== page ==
So why is Android afflicted with this issue? There are quite a few reasons:-

  • Open Source Nature – The open source nature of Android has given rise to a whole slew of custom Android UI’s. Manufacturers like Samsung, Xiaomi, LG, etc. prefer to modify Android to suit their preferences and integrate proprietary features. The flip-side of this is that OEMs have to work to ensure compatibility with every new Android update. This is one of the leading causes of delayed updates.
  • Carrier Checks – This is more relevant to markets dominated by the carrier model, such as the US. Carriers have their own approval process for updates and can take a long time to do so. Some carriers’ insistence on including bloatware on their phones is also responsible for delays.
  • Lack Of OEM Incentivization – Many companies selling Android phones have no real incentive to care about after sales support since it doesn’t directly translate to higher revenue. OEMs derive their revenue from hardware sales and often push hardware upgrades via infrequent updates and support for older phones.

Can Google Fix It?

  • A Modular Approach To System Updates – Google has been slowly deconstructing Android for a while now. This involves slowly decoupling parts of the OS and packaging them like separate apps. These apps can now be updated instantly and universally via the app store itself any number of times. This way any manufacturer or carrier involvement is eliminated.
  • Incentivization – Last year, Google turned to a policy to publicly shame smartphone makers found guilty of lethargic update cycles. This can provide sufficient incentive to OEMs to keep up with the update cycle.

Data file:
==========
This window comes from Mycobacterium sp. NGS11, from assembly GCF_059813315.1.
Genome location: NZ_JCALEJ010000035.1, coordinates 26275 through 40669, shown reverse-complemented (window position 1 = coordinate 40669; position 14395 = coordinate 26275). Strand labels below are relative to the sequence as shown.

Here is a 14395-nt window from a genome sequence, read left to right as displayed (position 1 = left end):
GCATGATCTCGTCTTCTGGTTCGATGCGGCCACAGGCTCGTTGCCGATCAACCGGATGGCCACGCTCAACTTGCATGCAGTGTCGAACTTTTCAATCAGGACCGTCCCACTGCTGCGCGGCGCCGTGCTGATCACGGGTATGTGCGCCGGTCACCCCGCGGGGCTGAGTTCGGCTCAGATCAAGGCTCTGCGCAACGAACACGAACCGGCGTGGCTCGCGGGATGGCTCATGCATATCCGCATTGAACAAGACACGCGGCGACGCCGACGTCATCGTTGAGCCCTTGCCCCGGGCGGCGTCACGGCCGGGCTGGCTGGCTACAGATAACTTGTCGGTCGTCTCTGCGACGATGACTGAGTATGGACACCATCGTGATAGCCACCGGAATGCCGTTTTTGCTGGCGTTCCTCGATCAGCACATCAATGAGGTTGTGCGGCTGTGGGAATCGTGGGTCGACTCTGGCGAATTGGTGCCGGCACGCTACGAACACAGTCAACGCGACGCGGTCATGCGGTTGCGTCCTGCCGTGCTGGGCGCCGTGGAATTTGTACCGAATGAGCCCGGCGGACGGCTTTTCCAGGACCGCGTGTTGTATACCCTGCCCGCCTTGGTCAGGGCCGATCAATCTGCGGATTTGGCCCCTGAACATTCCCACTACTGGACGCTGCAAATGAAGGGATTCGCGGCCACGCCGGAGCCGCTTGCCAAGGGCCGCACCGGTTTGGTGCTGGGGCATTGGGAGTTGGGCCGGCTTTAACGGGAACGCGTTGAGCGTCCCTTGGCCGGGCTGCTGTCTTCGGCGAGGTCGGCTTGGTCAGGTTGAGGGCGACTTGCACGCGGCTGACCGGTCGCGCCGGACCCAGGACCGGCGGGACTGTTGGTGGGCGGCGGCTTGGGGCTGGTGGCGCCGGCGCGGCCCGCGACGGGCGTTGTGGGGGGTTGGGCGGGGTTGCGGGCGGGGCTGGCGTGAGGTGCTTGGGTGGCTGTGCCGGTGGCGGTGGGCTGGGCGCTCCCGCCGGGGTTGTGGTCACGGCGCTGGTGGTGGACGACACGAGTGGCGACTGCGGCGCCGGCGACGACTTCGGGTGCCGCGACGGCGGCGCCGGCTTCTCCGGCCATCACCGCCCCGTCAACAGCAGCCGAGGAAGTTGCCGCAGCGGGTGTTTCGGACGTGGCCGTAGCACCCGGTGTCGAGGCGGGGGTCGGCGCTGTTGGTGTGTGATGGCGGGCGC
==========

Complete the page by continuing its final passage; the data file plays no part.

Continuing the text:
• Working More Closely With OEMs – After the recent announcement of Android O, Google is planning to work closely with the likes of Samsung, HTC, Motorola, etc. to ensure faster updates. They have also adopted the practice of releasing developer builds earlier than before.
  • Android Extensions – Google recently talked about “Extensions”, a new system that will extend the functionality of Android through shared libraries that OEMs will be forced to include in their versions of the OS. Theoretically, this could allow Google to bypass carriers and manufacturers to push out OS updates to all devices at the same time.
  • The Google Pixel – With the Pixel, Google finally challenged Apple on their own turf. Being a Google phone, any updates on the Pixel arrive remarkably fast, and the phone is free of any bloatware. If the Pixel continues to be successful, it could force other Android OEMs to step up their after sales support.
  • Android One Program – Although the original Android One program never really took off, reports suggest Google is planning to bring their ultra-low-cost phones to the US soon. These phones would be based on a similar foundation as the Google Pixel and would help pressure OEMs into faster update cycles.